Microwaves History of Discovery: In 1864 James Clerk Maxwell predicted the existence of electromagnetic waves/microwaves. Then in 1888 Heinrich Hertz was the first to demonstrate the existence of microwaves by building an apparatus that detected and produced microwaves in the UHF region. Also in 1894 J. C. Bose publicly demonstrated radio control of a bell using millimeter wavelengths, and conducted research into the propagation of microwaves. Origin(s): One origin of microwaves include a maser, which is similar to a laser but it runs on microwaves.
Wavelength and Frequency Range: The range for microwaves include super-high frequency (SHF) (3-30 Ghz), ultra-high frequency (UHF) (0. 3-3 Ghz), and extremely-high frequency (EHF) (30-300 Ghz) signals. The wavelength for a microwave ranges from 1mm-1m. Where in the Spectrum the Waves are Located: Towards the start of the electromagnetic spectrum, behind radio where the wavelengths are longer. Uses: Microwaves are mostly used in communication. For example, Cable T. V. Internet, and some mobile phone networks such as GMS use the lower microwave frequencies. Another example is Satellite communication such as satellite T. V. , Direct Broadcast Satellite, and Military communications. Some more examples of uses for microwaves are Microwave Radio used in broadcasting and telecommunication and the Bluetooth. Devices Using These Waves: One device that uses microwaves is radar. The radar uses microwave radiation to detect characteristics, range, speed of remote objects.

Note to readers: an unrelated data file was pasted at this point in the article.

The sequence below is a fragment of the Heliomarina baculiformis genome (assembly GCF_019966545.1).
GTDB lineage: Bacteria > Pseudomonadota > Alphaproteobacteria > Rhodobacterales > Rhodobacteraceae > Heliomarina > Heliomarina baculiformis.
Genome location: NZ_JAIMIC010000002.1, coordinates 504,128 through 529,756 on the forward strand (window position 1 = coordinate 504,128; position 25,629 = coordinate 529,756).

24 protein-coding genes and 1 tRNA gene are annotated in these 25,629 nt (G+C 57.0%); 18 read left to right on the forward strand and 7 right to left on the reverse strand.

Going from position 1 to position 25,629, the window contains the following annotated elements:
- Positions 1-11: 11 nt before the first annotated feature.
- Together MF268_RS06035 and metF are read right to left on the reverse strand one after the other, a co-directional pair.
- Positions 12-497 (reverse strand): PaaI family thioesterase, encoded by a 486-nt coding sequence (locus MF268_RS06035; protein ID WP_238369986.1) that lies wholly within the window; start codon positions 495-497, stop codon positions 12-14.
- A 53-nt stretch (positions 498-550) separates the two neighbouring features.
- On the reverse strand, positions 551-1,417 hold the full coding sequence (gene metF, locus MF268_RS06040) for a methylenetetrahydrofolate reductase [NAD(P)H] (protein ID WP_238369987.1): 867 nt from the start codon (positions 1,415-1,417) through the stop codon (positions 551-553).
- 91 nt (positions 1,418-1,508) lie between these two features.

Dangers That Have Been Reported: When injury from microwaves occur it usually results from insulated or stopped heating in the body. Exposure to microwave radiation can produce cataracts or clouding in the eye that destroys the passage of light and varies from slight to complete opacity. So exposure to microwave radiation can cause gradual blindness. One Scientist Associated With the Wave: Heinrich Hertz was the first to demonstrate that microwaves existed. Picture or Chart: A microwave telecommunications tower.